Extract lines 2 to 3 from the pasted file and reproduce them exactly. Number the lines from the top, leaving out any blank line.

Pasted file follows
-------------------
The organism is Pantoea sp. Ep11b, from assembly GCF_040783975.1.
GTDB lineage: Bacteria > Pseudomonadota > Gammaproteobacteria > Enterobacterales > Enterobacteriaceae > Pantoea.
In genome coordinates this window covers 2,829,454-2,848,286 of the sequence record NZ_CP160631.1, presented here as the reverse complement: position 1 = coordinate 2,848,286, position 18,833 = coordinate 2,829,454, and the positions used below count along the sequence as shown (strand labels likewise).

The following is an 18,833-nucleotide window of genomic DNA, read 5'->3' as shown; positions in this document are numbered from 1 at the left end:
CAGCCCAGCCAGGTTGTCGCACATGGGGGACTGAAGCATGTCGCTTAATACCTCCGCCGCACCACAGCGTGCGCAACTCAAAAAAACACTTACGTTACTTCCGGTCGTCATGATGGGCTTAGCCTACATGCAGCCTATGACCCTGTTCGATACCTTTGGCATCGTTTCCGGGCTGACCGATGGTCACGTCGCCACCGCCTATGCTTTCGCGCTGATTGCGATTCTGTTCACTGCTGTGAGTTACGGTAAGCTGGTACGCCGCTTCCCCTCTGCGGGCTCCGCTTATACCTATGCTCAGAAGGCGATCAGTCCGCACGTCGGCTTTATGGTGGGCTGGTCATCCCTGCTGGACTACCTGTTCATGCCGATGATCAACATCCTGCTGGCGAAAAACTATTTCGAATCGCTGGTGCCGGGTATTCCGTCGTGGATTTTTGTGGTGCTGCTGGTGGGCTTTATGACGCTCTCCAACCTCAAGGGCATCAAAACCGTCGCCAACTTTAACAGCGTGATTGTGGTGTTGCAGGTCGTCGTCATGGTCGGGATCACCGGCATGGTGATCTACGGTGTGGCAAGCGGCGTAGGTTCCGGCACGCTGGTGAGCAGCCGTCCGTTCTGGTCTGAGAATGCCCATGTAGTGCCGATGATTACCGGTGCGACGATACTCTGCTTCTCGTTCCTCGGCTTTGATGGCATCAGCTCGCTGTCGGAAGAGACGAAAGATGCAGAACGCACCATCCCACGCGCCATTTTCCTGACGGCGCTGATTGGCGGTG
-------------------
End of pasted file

GTDB lineage: Bacteria > Pseudomonadota > Gammaproteobacteria > Enterobacterales > Enterobacteriaceae > Pantoea.
In genome coordinates this window covers 2,829,454-2,848,286 of the sequence record NZ_CP160631.1, presented here as the reverse complement: position 1 = coordinate 2,848,286, position 18,833 = coordinate 2,829,454, and the positions used below count along the sequence as shown (strand labels likewise).